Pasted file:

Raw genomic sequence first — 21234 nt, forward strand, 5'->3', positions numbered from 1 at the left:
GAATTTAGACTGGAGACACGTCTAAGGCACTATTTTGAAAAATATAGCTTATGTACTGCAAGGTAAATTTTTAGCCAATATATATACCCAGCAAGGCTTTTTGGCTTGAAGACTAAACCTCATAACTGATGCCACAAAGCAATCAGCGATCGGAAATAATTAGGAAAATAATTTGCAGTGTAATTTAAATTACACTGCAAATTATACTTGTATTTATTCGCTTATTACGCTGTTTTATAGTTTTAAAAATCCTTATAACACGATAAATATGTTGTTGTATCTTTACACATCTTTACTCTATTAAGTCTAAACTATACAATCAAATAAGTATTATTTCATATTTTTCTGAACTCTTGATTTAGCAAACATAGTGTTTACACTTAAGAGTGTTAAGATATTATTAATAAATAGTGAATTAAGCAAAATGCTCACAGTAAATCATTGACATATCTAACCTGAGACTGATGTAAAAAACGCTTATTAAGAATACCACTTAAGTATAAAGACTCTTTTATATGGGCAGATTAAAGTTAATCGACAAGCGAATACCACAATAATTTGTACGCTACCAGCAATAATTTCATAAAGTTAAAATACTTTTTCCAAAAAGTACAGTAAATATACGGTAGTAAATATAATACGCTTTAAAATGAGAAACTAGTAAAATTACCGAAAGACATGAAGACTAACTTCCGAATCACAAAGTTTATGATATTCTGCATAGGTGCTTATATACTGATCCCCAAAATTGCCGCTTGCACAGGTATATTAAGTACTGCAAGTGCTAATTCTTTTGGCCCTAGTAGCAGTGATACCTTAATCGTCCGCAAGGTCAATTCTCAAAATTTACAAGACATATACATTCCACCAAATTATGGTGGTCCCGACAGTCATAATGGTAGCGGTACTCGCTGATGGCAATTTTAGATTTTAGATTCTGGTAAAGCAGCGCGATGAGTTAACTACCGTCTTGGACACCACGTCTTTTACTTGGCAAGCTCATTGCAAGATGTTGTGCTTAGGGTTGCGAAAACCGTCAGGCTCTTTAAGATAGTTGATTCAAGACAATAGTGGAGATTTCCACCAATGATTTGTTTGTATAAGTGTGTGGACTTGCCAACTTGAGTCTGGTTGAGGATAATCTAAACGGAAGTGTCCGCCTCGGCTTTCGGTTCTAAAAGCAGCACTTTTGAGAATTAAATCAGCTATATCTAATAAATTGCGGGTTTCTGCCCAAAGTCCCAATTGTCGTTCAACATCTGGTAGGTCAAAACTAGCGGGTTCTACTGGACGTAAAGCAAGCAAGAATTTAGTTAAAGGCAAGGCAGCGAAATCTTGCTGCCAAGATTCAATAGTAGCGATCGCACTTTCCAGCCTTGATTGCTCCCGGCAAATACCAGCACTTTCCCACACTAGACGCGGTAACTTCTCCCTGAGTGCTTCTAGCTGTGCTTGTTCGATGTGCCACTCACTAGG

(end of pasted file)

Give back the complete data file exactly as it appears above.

Raw genomic sequence first — 21234 nt, forward strand, 5'->3', positions numbered from 1 at the left:
GAATTTAGACTGGAGACACGTCTAAGGCACTATTTTGAAAAATATAGCTTATGTACTGCAAGGTAAATTTTTAGCCAATATATATACCCAGCAAGGCTTTTTGGCTTGAAGACTAAACCTCATAACTGATGCCACAAAGCAATCAGCGATCGGAAATAATTAGGAAAATAATTTGCAGTGTAATTTAAATTACACTGCAAATTATACTTGTATTTATTCGCTTATTACGCTGTTTTATAGTTTTAAAAATCCTTATAACACGATAAATATGTTGTTGTATCTTTACACATCTTTACTCTATTAAGTCTAAACTATACAATCAAATAAGTATTATTTCATATTTTTCTGAACTCTTGATTTAGCAAACATAGTGTTTACACTTAAGAGTGTTAAGATATTATTAATAAATAGTGAATTAAGCAAAATGCTCACAGTAAATCATTGACATATCTAACCTGAGACTGATGTAAAAAACGCTTATTAAGAATACCACTTAAGTATAAAGACTCTTTTATATGGGCAGATTAAAGTTAATCGACAAGCGAATACCACAATAATTTGTACGCTACCAGCAATAATTTCATAAAGTTAAAATACTTTTTCCAAAAAGTACAGTAAATATACGGTAGTAAATATAATACGCTTTAAAATGAGAAACTAGTAAAATTACCGAAAGACATGAAGACTAACTTCCGAATCACAAAGTTTATGATATTCTGCATAGGTGCTTATATACTGATCCCCAAAATTGCCGCTTGCACAGGTATATTAAGTACTGCAAGTGCTAATTCTTTTGGCCCTAGTAGCAGTGATACCTTAATCGTCCGCAAGGTCAATTCTCAAAATTTACAAGACATATACATTCCACCAAATTATGGTGGTCCCGACAGTCATAATGGTAGCGGTACTCGCTGATGGCAATTTTAGATTTTAGATTCTGGTAAAGCAGCGCGATGAGTTAACTACCGTCTTGGACACCACGTCTTTTACTTGGCAAGCTCATTGCAAGATGTTGTGCTTAGGGTTGCGAAAACCGTCAGGCTCTTTAAGATAGTTGATTCAAGACAATAGTGGAGATTTCCACCAATGATTTGTTTGTATAAGTGTGTGGACTTGCCAACTTGAGTCTGGTTGAGGATAATCTAAACGGAAGTGTCCGCCTCGGCTTTCGGTTCTAAAAGCAGCACTTTTGAGAATTAAATCAGCTATATCTAATAAATTGCGGGTTTCTGCCCAAAGTCCCAATTGTCGTTCAACATCTGGTAGGTCAAAACTAGCGGGTTCTACTGGACGTAAAGCAAGCAAGAATTTAGTTAAAGGCAAGGCAGCGAAATCTTGCTGCCAAGATTCAATAGTAGCGATCGCACTTTCCAGCCTTGATTGCTCCCGGCAAATACCAGCACTTTCCCACACTAGACGCGGTAACTTCTCCCTGAGTGCTTCTAGCTGTGCTTGTTCGATGTGCCACTCACTAGG